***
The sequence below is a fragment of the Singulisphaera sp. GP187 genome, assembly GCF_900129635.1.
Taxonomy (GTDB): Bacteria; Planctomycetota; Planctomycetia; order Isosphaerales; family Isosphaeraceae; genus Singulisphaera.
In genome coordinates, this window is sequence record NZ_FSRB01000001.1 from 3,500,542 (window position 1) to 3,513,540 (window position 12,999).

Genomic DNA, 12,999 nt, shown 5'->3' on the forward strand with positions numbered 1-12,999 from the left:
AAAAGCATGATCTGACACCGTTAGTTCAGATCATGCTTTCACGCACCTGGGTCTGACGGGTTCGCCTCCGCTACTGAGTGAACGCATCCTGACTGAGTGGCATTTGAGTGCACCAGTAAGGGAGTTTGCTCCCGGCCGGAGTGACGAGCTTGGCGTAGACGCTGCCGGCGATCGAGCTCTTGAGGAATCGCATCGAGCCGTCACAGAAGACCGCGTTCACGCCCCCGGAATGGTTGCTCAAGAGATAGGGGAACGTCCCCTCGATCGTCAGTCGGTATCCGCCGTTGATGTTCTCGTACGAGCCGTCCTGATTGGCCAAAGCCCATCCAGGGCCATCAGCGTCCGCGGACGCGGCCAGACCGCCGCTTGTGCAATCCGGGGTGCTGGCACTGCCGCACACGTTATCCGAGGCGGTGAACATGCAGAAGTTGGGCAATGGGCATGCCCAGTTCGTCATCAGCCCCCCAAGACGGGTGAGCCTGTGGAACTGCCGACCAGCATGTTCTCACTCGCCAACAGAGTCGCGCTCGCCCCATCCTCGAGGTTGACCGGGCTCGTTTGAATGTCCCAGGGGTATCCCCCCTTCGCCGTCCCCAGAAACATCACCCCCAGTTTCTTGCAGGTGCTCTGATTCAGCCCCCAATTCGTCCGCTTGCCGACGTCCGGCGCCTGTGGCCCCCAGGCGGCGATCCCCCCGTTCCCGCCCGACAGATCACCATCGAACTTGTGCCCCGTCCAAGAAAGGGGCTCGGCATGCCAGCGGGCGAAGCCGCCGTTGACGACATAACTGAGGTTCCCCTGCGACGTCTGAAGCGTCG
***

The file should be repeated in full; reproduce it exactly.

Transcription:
The sequence below is a fragment of the Singulisphaera sp. GP187 genome, assembly GCF_900129635.1.
Taxonomy (GTDB): Bacteria; Planctomycetota; Planctomycetia; order Isosphaerales; family Isosphaeraceae; genus Singulisphaera.
In genome coordinates, this window is sequence record NZ_FSRB01000001.1 from 3,500,542 (window position 1) to 3,513,540 (window position 12,999).

Genomic DNA, 12,999 nt, shown 5'->3' on the forward strand with positions numbered 1-12,999 from the left:
AAAAGCATGATCTGACACCGTTAGTTCAGATCATGCTTTCACGCACCTGGGTCTGACGGGTTCGCCTCCGCTACTGAGTGAACGCATCCTGACTGAGTGGCATTTGAGTGCACCAGTAAGGGAGTTTGCTCCCGGCCGGAGTGACGAGCTTGGCGTAGACGCTGCCGGCGATCGAGCTCTTGAGGAATCGCATCGAGCCGTCACAGAAGACCGCGTTCACGCCCCCGGAATGGTTGCTCAAGAGATAGGGGAACGTCCCCTCGATCGTCAGTCGGTATCCGCCGTTGATGTTCTCGTACGAGCCGTCCTGATTGGCCAAAGCCCATCCAGGGCCATCAGCGTCCGCGGACGCGGCCAGACCGCCGCTTGTGCAATCCGGGGTGCTGGCACTGCCGCACACGTTATCCGAGGCGGTGAACATGCAGAAGTTGGGCAATGGGCATGCCCAGTTCGTCATCAGCCCCCCAAGACGGGTGAGCCTGTGGAACTGCCGACCAGCATGTTCTCACTCGCCAACAGAGTCGCGCTCGCCCCATCCTCGAGGTTGACCGGGCTCGTTTGAATGTCCCAGGGGTATCCCCCCTTCGCCGTCCCCAGAAACATCACCCCCAGTTTCTTGCAGGTGCTCTGATTCAGCCCCCAATTCGTCCGCTTGCCGACGTCCGGCGCCTGTGGCCCCCAGGCGGCGATCCCCCCGTTCCCGCCCGACAGATCACCATCGAACTTGTGCCCCGTCCAAGAAAGGGGCTCGGCATGCCAGCGGGCGAAGCCGCCGTTGACGACATAACTGAGGTTCCCCTGCGACGTCTGAAGCGTCG